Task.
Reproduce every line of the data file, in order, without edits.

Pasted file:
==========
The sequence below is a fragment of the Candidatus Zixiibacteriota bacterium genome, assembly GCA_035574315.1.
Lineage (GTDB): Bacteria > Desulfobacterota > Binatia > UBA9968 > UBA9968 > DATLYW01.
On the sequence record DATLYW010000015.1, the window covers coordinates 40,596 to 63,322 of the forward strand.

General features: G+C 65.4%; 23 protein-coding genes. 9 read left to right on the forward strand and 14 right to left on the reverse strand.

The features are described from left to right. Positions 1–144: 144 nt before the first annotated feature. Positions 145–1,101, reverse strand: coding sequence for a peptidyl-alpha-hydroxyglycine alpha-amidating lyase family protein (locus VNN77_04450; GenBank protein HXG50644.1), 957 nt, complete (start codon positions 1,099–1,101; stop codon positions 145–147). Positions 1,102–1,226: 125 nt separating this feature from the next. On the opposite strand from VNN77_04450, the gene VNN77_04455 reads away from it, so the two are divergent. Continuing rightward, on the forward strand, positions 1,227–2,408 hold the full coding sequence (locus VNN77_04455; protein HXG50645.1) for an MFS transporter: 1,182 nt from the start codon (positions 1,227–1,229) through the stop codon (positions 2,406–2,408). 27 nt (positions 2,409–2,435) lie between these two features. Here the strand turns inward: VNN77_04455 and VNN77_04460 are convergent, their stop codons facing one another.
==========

The sequence below is a fragment of the Candidatus Zixiibacteriota bacterium genome, assembly GCA_035574315.1.
Lineage (GTDB): Bacteria > Desulfobacterota > Binatia > UBA9968 > UBA9968 > DATLYW01.
On the sequence record DATLYW010000015.1, the window covers coordinates 40,596 to 63,322 of the forward strand.

General features: G+C 65.4%; 23 protein-coding genes. 9 read left to right on the forward strand and 14 right to left on the reverse strand.

The features are described from left to right. Positions 1–144: 144 nt before the first annotated feature. Positions 145–1,101, reverse strand: coding sequence for a peptidyl-alpha-hydroxyglycine alpha-amidating lyase family protein (locus VNN77_04450; GenBank protein HXG50644.1), 957 nt, complete (start codon positions 1,099–1,101; stop codon positions 145–147). Positions 1,102–1,226: 125 nt separating this feature from the next. On the opposite strand from VNN77_04450, the gene VNN77_04455 reads away from it, so the two are divergent. Continuing rightward, on the forward strand, positions 1,227–2,408 hold the full coding sequence (locus VNN77_04455; protein HXG50645.1) for an MFS transporter: 1,182 nt from the start codon (positions 1,227–1,229) through the stop codon (positions 2,406–2,408). 27 nt (positions 2,409–2,435) lie between these two features. Here the strand turns inward: VNN77_04455 and VNN77_04460 are convergent, their stop codons facing one another.